Kitty Diabetes

Kitty diabetes? Cat’s a fact.

Didn’t know your kitty could get diabetes? You’re not alone, pet-lovers. The disease we thought was reserved for humans can affect your cat, causing blindness and muscle weakness. And while there’s no cure for diabetes, the good mews is that proper care can help your favourite feline live a long, healthy active nine lives.

So, what puts your whiskered wonder at risk for diabetes, anyway? Factors can include ageing, obesity, and plain old genetic predisposition – for all you knowMama Cat or Sweetie Sr. could have had the disease.

Two types. Mew. Mew.

In one type of kitty diabetes, your cat’s pancreas aren’t producing enough insulin, making it difficult for his body to absorb blood sugar. In type number two, your cat’s body is having trouble using the insulin he’s actually made properly. Hissss!

What in cat’s name is insulin? It’s what helps Simba’s body break down sugars and create glucose, a type of sugar that can be absorbed by his body’s cells. Without enough insulin, your cuddly kitty’s body is not able to break down sugars he’s eaten, causing it to stay in his bloodstream without being soaked up by the cells. So, when all of this sugar builds up in poor Buddy’s bloodstream, he tries to flush it out through his urine. This leads to diabetes symptoms that can range from nail-biting to cat-tastrophic, if left untreated.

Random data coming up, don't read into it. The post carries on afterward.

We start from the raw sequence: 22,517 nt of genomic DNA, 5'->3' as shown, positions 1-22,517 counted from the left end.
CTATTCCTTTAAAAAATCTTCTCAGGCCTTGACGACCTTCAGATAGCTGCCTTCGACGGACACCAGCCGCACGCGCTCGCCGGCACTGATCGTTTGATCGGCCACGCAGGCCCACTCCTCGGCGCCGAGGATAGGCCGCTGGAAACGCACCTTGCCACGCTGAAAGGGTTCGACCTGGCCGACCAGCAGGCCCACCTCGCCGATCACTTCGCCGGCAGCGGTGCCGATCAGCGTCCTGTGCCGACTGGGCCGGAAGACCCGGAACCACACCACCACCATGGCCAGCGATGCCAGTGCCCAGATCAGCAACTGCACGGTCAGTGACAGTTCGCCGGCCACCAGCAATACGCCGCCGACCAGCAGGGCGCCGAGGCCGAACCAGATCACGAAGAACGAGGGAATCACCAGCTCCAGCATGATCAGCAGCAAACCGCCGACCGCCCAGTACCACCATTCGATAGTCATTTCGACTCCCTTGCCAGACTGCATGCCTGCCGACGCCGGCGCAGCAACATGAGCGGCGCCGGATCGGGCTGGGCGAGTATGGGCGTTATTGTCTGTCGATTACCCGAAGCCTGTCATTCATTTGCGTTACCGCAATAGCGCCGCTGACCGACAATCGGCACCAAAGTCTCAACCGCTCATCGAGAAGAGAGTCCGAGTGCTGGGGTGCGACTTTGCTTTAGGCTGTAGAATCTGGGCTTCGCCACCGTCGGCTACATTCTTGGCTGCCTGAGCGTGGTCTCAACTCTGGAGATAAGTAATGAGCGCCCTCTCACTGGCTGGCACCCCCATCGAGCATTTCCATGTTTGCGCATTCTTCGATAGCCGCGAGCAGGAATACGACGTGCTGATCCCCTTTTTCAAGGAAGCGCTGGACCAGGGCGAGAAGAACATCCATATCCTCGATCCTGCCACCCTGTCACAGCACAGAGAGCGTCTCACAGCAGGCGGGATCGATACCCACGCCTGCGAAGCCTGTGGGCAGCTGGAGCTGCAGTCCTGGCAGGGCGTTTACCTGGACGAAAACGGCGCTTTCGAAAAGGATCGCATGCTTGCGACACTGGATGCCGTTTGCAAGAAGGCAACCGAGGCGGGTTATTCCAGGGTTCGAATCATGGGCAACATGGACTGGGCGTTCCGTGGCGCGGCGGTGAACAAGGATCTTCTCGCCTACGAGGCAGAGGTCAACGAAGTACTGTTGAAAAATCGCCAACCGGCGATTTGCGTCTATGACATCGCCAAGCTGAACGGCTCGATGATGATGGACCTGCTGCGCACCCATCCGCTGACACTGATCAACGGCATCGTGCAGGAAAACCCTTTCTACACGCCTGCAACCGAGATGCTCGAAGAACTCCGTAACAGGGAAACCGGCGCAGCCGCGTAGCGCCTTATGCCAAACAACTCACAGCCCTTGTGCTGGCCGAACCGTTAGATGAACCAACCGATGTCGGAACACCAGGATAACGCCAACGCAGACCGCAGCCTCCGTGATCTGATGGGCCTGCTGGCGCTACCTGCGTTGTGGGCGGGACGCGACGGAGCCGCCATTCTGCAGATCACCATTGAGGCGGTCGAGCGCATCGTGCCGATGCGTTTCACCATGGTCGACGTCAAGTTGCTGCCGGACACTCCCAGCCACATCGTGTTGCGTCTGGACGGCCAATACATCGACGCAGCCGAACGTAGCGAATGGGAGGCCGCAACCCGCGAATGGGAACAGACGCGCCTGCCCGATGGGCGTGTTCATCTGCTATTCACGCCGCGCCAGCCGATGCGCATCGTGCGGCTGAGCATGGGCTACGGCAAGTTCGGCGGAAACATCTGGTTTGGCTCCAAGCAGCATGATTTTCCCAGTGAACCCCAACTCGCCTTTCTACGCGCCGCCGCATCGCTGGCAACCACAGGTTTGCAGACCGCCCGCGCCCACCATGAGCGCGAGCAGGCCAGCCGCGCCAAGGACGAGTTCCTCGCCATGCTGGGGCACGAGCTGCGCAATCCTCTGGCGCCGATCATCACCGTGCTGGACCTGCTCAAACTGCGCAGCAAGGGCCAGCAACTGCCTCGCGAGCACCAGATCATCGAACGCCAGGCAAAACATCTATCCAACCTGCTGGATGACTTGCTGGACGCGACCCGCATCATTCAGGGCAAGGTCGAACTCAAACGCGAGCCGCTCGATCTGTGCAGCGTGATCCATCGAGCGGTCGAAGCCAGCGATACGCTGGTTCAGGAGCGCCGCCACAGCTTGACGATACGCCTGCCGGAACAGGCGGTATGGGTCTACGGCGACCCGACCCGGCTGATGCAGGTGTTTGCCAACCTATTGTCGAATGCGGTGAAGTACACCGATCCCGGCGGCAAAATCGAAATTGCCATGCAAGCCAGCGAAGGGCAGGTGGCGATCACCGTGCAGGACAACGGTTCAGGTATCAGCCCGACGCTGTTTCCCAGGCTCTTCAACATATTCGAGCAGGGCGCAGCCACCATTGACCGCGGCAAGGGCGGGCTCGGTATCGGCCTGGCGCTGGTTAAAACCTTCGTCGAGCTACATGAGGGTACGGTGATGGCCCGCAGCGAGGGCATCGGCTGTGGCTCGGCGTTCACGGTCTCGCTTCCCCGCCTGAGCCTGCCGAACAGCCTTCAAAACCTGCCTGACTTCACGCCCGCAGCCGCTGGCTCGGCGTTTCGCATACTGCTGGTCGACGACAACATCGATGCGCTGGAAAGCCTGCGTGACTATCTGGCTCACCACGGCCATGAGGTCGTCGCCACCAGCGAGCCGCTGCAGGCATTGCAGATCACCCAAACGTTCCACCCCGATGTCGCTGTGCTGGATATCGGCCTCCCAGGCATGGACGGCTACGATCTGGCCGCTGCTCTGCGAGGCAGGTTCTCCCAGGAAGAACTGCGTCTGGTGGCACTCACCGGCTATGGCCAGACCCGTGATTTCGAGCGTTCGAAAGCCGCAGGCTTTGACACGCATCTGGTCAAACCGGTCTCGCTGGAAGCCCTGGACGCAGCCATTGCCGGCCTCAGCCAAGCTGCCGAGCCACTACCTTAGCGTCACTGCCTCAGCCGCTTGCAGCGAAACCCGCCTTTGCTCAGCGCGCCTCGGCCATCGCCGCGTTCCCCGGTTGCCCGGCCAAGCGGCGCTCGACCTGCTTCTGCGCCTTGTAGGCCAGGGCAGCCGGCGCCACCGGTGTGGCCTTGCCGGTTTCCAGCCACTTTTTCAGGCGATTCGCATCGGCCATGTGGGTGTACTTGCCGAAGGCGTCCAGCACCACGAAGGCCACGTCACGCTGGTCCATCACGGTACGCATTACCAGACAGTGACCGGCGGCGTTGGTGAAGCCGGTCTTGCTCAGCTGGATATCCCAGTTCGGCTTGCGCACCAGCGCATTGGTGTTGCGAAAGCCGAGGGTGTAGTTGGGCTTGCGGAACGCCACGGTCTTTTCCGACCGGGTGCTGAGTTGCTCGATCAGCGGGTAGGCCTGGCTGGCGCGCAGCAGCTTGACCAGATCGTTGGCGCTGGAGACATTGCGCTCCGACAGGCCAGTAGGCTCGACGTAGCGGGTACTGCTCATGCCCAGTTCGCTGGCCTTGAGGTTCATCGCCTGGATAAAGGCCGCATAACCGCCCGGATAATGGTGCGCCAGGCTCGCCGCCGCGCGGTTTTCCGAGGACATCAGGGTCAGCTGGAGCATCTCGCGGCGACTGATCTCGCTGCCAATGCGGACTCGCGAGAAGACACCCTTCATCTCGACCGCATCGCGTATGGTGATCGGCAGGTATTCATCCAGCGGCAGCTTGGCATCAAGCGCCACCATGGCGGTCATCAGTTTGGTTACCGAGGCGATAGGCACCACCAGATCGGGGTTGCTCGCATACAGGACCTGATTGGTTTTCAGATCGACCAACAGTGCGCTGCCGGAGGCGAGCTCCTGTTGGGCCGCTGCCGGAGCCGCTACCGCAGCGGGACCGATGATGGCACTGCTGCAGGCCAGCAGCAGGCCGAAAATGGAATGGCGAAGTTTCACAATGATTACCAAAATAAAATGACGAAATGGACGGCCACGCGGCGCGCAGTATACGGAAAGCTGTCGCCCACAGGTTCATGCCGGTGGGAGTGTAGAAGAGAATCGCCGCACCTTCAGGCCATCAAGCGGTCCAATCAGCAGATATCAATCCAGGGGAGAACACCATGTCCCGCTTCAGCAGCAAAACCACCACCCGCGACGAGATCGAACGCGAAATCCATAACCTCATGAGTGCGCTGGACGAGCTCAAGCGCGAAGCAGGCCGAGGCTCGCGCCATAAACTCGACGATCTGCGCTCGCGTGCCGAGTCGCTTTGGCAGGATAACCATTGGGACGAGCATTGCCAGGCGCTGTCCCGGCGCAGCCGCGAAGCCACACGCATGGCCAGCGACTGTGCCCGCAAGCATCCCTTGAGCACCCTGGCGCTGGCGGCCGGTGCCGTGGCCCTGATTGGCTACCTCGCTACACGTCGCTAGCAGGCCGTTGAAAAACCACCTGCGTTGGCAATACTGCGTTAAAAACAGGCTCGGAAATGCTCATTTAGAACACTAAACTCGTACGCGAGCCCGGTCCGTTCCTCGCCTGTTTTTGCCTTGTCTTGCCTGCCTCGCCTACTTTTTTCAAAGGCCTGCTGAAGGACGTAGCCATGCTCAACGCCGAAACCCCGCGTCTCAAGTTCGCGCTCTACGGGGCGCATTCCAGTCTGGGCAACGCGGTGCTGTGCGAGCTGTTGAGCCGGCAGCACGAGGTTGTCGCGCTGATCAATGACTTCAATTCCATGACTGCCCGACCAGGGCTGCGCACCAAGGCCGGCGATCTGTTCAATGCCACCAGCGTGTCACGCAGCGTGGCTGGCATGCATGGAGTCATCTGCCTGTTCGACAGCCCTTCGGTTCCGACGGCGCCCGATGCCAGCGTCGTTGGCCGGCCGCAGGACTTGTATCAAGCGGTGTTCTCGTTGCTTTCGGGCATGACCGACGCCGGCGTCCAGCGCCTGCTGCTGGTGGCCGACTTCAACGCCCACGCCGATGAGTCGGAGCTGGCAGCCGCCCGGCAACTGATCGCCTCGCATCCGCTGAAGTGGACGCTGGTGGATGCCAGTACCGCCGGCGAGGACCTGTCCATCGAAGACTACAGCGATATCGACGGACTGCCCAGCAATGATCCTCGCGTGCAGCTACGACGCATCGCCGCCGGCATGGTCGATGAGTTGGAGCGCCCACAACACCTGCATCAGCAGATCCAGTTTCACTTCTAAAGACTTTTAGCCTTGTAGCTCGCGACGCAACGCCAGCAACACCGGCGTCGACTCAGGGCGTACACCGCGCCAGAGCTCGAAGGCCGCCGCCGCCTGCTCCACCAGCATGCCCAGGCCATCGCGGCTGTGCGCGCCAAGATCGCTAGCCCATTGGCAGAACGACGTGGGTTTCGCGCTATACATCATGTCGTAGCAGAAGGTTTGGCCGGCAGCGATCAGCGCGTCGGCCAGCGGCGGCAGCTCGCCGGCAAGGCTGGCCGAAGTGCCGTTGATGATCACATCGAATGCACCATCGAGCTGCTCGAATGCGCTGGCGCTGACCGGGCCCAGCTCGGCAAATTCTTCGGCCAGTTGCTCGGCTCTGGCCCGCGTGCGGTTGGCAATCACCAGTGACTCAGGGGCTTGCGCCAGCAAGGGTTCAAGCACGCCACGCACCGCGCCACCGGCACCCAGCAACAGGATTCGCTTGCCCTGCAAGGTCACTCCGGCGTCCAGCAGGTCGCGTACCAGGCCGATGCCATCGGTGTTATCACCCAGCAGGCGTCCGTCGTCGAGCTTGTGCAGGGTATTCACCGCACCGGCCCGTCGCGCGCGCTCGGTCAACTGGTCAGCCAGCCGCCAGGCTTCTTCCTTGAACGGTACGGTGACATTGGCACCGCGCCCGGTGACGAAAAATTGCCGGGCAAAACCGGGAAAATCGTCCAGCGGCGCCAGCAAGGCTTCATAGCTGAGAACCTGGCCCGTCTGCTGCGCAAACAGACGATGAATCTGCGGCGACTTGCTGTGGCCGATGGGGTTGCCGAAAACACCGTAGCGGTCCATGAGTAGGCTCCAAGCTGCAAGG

Nipping the signs of diabetes.

It’s best to take all of this in kitty steps, pet-lovers – and the first is to know the signs of diabetes to watch for. If any of these symptoms seem like your Scottish Fold, head to your vet, aye, aye!

  • Drinks more water than usual.
  • Urinates more frequently or has ‘accidents’ in the house.
  • Is less active and/or sleeps more.
  • Has thinning, dry and dull hair.

When checking your Chausie for diabetes, your vet may ask about the signs above, while staring down your cat’s overall health to rule out the possibility of other diseases or infections. He or she may also test your pouncy pal’s urine for the presence of glucose or its breakdown products, plus measure the glucose level in his blood. Your cat will only test pawsitive for diabetes if his glucose is really high in his blood, and blood has been found in his urine.

Now it’s purrfectly natural if you’re feeling concerned about your pick-of-the-litter, but there is good mews: The more you know about kitty diabetes, the better you will be able to work with your vet to manage your cat’s health, paws down. So, you and your feline friend can enjoy many more ‘lives’ together. Mew, mew!

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